Spring 2014 – GoMRI Researcher Interview with Dr. Demetri Spyropoulos and Lexi Temkin

Alexis Temkin, Ph.D. candidate at the Medical University of South Carolina, gets up close and personal during an alligator release trip. Image Credit: Jessica Cloy-McCoy, RFP-II: Using Embryonic Stem Cell Fate to Determine Potential Adverse Effects of Petroleum/ Dispersant Exposure.

Alexis Temkin, Ph.D. candidate at the Medical University of South Carolina, gets up close and personal during an alligator release trip. Image Credit: Jessica Cloy-McCoy, RFP-II: Using Embryonic Stem Cell Fate to Determine Potential Adverse Effects of Petroleum/ Dispersant Exposure.

(From Spring 2014 Newsletter) RFP-II: Using Embryonic Stem Cell Fate to Determine Potential Adverse Effects of Petroleum/Dispersant Exposure.

1. Tell us a bit about your research. What are the goals of your project?

Our goals are to assess potential long-term, even multigenerational, effects of crude oil and dispersant (e.g. COREXIT) as they relate to disease development in humans. Our lab uses stem cells as a surrogate for fetal growth to assess potential downstream, life-long effects of in utero exposures. We are focusing on how exposure to crude oil fractions, COREXIT components and/or mixtures could impact obesity and a variety of common disorders (e.g. metabolic, cancer, inflammation/immunity, cardiovascular and neurological).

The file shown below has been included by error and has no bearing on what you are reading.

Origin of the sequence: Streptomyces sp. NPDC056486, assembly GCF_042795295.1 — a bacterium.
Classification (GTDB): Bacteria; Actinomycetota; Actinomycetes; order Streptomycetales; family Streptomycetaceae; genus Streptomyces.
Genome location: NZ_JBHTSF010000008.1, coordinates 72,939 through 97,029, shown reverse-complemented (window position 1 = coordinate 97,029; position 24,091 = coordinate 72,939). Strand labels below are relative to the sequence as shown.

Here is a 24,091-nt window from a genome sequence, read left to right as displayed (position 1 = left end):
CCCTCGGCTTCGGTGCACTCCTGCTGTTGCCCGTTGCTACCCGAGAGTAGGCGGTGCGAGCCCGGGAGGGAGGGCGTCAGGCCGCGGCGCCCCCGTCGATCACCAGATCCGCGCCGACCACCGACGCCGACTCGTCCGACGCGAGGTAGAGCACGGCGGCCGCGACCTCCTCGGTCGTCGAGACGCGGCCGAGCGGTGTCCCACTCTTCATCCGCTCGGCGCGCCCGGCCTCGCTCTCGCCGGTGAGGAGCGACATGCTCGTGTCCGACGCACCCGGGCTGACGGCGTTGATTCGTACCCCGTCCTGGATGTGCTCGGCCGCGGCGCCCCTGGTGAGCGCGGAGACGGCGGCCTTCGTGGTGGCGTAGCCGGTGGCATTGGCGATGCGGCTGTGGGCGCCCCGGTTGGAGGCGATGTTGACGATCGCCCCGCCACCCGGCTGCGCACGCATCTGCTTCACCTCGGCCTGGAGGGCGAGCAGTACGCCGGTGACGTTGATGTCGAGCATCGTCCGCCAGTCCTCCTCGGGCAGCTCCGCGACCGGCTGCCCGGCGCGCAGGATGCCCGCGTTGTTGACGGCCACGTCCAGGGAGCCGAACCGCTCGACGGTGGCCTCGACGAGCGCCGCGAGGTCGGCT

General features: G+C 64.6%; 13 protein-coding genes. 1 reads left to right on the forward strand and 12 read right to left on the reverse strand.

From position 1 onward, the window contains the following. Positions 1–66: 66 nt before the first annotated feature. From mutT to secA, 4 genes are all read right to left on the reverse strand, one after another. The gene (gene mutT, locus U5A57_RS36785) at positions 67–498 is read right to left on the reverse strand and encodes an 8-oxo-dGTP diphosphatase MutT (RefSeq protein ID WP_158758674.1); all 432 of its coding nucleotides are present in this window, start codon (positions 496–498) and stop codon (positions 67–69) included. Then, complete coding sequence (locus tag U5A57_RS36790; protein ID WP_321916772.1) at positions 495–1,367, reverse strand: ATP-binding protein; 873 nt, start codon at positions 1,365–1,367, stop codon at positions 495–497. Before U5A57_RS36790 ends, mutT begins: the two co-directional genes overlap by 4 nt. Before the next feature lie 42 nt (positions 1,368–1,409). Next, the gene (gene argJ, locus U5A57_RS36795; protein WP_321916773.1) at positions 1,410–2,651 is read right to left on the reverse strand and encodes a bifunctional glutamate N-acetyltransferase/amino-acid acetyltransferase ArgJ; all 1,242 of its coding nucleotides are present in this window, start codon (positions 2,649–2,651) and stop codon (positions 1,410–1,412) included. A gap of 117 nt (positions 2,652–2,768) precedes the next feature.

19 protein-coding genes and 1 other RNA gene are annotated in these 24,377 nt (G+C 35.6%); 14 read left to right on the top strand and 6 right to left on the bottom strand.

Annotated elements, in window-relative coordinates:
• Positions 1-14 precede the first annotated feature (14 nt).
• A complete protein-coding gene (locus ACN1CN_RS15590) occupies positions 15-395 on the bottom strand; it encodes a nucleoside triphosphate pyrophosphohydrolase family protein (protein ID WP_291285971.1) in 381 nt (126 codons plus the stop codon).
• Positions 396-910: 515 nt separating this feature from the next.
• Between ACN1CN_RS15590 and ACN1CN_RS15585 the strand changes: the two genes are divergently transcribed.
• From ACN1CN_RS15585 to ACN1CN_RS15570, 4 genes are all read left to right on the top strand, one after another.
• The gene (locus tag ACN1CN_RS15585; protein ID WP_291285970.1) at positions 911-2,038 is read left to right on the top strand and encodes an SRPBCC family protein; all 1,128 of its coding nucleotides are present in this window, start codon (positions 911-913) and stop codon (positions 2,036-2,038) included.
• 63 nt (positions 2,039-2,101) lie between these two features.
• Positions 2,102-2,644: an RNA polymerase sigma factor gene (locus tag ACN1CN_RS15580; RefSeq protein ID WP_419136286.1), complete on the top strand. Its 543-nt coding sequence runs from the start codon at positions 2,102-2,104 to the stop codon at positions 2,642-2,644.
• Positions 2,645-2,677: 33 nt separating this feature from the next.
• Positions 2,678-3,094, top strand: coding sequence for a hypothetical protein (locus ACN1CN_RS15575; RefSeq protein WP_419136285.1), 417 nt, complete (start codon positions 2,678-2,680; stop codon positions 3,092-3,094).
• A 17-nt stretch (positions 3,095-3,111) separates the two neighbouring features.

2. What is your background and how did you get involved with this kind of work?

Lexi: I’m currently a Ph.D. candidate working with Demetri Spyropoulos at the Medical University of South Carolina. Before coming to MUSC I did my undergraduate degree in Biology and Dance at Connecticut College. After graduating college, I worked as a research technician studying DNA methylation at the Institute for Cancer Genetics at Columbia University, which is a way to measure environmental impacts on cellular activities. I’ve always been passionate about environmental health, personally and scientifically, so the Marine Biomedicine Program at MUSC and specifically Demetri’s research on crude oil and COREXIT as potential endocrine disruptors was a natural fit for me. Demetri’s background was in animal viruses (like the ones we use to make stem cells), developmental biology and stem/cancer cell research.